Canada to launch inquiry into missing, murdered Aboriginal women

Published 03.08.2016 22:22
Updated 03.08.2016 22:25
emReuters Photo/em
Reuters Photo

A long-awaited national inquiry into murdered and missing Aboriginal women will begin Sept. 1 at an estimated cost of CAN$53.8 million, the government announced Wednesday.

The Royal Canadian Mounted Police said around 1,200 Aboriginal women were murdered or missing, and presumed dead, between 1980 and 2012, but Canada's minister for the status of women said earlier this year that the number may be as high as 4,000. The latter is the number estimated by the Native Women's Association of Canada.

The previous government of Prime Minister Stephen Harper refused to initiate an inquiry, despite a United Nations report that urged the action because Canada "has not sufficiently implemented the measures to ensure that cases of missing and murdered aboriginal women are effectively investigated and prosecuted," the Canadian Press reported.

The investigation fulfills a campaign promise made in 2015 by Prime Minister Justin Trudeau to hold an inquiry if his Liberal government were elected.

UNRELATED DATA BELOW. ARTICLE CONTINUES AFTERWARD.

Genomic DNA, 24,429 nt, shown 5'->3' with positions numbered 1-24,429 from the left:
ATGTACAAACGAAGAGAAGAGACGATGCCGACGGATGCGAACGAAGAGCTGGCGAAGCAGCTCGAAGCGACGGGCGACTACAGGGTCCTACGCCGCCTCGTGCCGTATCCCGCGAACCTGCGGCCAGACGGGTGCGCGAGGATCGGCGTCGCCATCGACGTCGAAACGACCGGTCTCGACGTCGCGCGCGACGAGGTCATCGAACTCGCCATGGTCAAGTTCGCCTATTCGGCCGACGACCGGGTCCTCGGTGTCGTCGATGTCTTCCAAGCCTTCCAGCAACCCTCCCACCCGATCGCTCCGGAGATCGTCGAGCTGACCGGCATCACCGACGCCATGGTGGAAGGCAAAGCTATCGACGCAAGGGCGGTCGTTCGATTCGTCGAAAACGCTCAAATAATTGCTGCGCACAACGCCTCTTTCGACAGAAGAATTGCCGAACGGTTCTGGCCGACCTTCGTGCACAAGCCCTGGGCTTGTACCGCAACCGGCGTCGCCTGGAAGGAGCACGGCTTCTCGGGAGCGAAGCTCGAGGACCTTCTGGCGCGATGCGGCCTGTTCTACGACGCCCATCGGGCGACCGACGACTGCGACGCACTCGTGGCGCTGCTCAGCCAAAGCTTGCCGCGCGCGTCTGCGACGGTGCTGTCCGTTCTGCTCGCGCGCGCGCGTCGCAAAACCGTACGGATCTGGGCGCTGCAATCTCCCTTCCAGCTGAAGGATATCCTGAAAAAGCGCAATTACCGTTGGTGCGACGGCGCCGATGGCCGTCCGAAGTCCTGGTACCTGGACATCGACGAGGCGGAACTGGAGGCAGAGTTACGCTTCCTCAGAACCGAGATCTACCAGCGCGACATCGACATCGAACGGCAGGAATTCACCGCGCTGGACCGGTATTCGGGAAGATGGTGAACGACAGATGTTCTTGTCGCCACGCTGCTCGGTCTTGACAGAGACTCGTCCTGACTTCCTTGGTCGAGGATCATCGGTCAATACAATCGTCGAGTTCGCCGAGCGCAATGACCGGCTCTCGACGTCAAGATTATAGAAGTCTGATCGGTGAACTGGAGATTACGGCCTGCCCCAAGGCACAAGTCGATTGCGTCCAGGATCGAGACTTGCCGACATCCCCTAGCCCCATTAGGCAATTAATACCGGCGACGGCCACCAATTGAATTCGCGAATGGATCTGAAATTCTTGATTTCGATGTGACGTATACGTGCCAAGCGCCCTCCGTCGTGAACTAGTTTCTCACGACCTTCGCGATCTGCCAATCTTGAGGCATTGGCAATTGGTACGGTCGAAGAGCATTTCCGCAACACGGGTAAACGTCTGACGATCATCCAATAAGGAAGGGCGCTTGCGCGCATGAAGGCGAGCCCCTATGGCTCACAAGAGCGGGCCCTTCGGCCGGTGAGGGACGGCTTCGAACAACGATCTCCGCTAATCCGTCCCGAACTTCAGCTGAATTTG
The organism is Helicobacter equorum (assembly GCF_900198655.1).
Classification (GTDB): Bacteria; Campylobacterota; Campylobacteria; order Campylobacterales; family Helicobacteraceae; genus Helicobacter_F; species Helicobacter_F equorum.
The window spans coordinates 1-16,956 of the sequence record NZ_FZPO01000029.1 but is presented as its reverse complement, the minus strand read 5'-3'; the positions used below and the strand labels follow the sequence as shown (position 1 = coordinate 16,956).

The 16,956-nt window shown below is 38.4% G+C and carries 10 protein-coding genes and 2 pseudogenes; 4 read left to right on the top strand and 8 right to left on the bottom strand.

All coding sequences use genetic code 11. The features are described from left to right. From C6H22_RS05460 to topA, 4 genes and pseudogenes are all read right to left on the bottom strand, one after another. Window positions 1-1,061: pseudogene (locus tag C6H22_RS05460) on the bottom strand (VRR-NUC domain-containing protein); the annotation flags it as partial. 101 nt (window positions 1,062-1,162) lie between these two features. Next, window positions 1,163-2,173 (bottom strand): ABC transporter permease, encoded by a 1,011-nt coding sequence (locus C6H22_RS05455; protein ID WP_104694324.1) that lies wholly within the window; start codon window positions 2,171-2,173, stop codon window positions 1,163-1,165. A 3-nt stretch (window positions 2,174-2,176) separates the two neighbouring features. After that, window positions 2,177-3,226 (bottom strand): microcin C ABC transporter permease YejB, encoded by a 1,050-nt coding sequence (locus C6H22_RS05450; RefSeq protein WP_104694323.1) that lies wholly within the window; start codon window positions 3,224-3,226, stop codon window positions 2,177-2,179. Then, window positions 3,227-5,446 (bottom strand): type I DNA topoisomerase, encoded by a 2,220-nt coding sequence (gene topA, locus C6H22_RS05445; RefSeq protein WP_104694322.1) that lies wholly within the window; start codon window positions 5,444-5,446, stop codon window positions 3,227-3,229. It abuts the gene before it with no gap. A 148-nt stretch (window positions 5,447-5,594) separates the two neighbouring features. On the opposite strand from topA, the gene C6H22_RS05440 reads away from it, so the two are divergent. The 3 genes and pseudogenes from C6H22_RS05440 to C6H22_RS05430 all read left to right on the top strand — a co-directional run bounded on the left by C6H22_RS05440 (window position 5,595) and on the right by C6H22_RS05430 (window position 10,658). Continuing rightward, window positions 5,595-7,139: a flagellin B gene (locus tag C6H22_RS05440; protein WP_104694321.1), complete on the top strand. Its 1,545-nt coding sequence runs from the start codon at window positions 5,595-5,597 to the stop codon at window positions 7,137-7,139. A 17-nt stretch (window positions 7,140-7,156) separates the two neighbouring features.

The inquiry has been initiated to help bring a "national tragedy to an end," according to a news release on the government's website.

Marion Buller, the province of British Columbia's first female First Nations judge, will be the chief commissioner, one of five appointed to conduct the inquiry.

The five will hold sessions across Canada and will have the power to compel witnesses to testify and documents turned over to them, as well as listening to the stories of indigenous families who have suffered losses.

Buller said the job will be "difficult" but "the families' and the survivors' losses, pain, strength and courage will inspire our work."

Indigenous and North Affairs Minister Carolyn Bennett said the inquiry announcement represents an "historic" day.

Members of the missing and murdered women's families shared stories in the lead up to the press conference in Ottawa on Wednesday.

"They left no doubt in our minds about the urgent need to examine the underlying and deep, systemic challenges of this violence, including racism, sexism and the sustained impact of colonialism," Bennett said.

The inquiry is expected to run until Dec. 31, 2018.

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